Carbonation is the natural process in which calcium hydroxide reacts with carbon dioxide and is transformed into calcium carbonate. Calcium carbonate is found in the substrate all over the world, and is an important natural resource for CO2 storage. It is better known as limestone and is widely used in the construction industry. The Romans used to heat limestone to remove CO2 and to obtain quick lime, after which they could use it as mortar when combined with water; the strength of the joint was ensured through cement reactions and the carbonation process. There has been renewed interest in carbonation in recent times, primarily in an industrial environment, due to the demand for sustainable CO2 storage.
Apart from CO2, a source of calcium oxide is also required, and in this case, this is slag. Slag is a by-product of steel production and it has for years been recycled to recover metal and valuable road metal. Recmix Belgium BVBA, the parent company of Carbstone Innovation NV has a prominent role to play in this connection. The remaining fine fraction had, until recently, no industrial use.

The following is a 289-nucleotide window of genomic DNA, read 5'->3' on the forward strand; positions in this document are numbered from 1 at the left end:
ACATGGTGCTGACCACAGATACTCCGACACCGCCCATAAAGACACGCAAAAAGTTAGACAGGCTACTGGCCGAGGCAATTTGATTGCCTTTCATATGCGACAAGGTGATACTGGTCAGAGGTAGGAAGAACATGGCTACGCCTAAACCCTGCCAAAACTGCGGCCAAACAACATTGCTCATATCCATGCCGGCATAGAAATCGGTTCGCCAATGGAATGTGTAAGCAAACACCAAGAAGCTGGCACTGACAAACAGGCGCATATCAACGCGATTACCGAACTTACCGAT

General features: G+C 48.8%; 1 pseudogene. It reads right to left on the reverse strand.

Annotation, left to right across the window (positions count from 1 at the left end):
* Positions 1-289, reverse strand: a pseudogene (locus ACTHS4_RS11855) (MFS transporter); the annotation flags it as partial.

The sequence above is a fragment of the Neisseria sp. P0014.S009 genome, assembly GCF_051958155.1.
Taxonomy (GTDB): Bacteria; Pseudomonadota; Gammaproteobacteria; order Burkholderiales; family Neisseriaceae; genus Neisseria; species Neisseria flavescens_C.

Carbstone Innovation NV developed a patented process to convert the fine residual product from the slag generated during slag production, into high value construction materials by adding carbon dioxide. This is done without adding expensive binders such as cement, which makes possible considerable cost savings.
This revolutionary procedure has a number of environmental advantages in the treatment of EAF and BOF slags:
- production of high value construction materials
- unique permanent storage of substantial quantities of CO2
- addition of cement can be avoided
- final stabilisation of alloy metals in slags; reuse of all fractions of the slag
This technology is patented. Carbstone Innovation NV can help third parties use carbonation technology in their process to add value to their slag, and also to capture the CO2 arising from the kilns. The Carbstone process offers a considerable added value in view of the more stringent environmental standards and the zero waste policy that governments in the EU are striving to achieve, as well as the projected rise in CO2 emission rights.